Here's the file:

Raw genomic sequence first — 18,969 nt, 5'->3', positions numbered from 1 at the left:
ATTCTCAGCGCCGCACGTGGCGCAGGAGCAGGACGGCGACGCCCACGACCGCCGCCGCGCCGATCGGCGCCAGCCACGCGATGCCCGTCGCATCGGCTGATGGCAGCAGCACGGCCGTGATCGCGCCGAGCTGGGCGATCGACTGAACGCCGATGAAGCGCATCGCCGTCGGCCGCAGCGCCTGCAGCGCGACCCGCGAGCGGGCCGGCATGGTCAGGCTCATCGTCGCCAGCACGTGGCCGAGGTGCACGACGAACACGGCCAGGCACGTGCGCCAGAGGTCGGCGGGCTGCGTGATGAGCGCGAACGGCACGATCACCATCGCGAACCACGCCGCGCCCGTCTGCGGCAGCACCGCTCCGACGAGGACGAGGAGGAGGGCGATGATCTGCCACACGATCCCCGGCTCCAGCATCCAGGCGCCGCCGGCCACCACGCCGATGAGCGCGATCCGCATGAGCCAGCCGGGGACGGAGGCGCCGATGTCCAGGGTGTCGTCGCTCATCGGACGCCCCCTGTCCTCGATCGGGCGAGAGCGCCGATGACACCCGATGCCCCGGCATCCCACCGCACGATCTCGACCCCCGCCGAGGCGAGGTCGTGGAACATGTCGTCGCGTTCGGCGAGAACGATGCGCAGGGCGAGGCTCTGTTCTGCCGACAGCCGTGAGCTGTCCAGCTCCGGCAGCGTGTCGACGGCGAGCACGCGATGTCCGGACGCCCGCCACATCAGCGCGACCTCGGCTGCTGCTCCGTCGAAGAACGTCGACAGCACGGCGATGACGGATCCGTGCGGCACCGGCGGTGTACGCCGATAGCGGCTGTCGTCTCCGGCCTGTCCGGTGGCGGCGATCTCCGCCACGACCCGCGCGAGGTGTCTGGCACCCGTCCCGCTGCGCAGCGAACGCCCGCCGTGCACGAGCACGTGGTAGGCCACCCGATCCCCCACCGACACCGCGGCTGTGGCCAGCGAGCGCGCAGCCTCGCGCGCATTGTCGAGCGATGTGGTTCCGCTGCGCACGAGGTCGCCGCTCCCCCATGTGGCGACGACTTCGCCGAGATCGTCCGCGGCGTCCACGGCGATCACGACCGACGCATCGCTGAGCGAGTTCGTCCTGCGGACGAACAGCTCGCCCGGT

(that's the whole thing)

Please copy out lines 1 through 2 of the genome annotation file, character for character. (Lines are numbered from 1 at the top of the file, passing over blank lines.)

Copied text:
Raw genomic sequence first — 18,969 nt, 5'->3', positions numbered from 1 at the left:
ATTCTCAGCGCCGCACGTGGCGCAGGAGCAGGACGGCGACGCCCACGACCGCCGCCGCGCCGATCGGCGCCAGCCACGCGATGCCCGTCGCATCGGCTGATGGCAGCAGCACGGCCGTGATCGCGCCGAGCTGGGCGATCGACTGAACGCCGATGAAGCGCATCGCCGTCGGCCGCAGCGCCTGCAGCGCGACCCGCGAGCGGGCCGGCATGGTCAGGCTCATCGTCGCCAGCACGTGGCCGAGGTGCACGACGAACACGGCCAGGCACGTGCGCCAGAGGTCGGCGGGCTGCGTGATGAGCGCGAACGGCACGATCACCATCGCGAACCACGCCGCGCCCGTCTGCGGCAGCACCGCTCCGACGAGGACGAGGAGGAGGGCGATGATCTGCCACACGATCCCCGGCTCCAGCATCCAGGCGCCGCCGGCCACCACGCCGATGAGCGCGATCCGCATGAGCCAGCCGGGGACGGAGGCGCCGATGTCCAGGGTGTCGTCGCTCATCGGACGCCCCCTGTCCTCGATCGGGCGAGAGCGCCGATGACACCCGATGCCCCGGCATCCCACCGCACGATCTCGACCCCCGCCGAGGCGAGGTCGTGGAACATGTCGTCGCGTTCGGCGAGAACGATGCGCAGGGCGAGGCTCTGTTCTGCCGACAGCCGTGAGCTGTCCAGCTCCGGCAGCGTGTCGACGGCGAGCACGCGATGTCCGGACGCCCGCCACATCAGCGCGACCTCGGCTGCTGCTCCGTCGAAGAACGTCGACAGCACGGCGATGACGGATCCGTGCGGCACCGGCGGTGTACGCCGATAGCGGCTGTCGTCTCCGGCCTGTCCGGTGGCGGCGATCTCCGCCACGACCCGCGCGAGGTGTCTGGCACCCGTCCCGCTGCGCAGCGAACGCCCGCCGTGCACGAGCACGTGGTAGGCCACCCGATCCCCCACCGACACCGCGGCTGTGGCCAGCGAGCGCGCAGCCTCGCGCGCATTGTCGAGCGATGTGGTTCCGCTGCGCACGAGGTCGCCGCTCCCCCATGTGGCGACGACTTCGCCGAGATCGTCCGCGGCGTCCACGGCGATCACGACCGACGCATCGCTGAGCGAGTTCGTCCTGCGGACGAACAGCTCGCCCGGT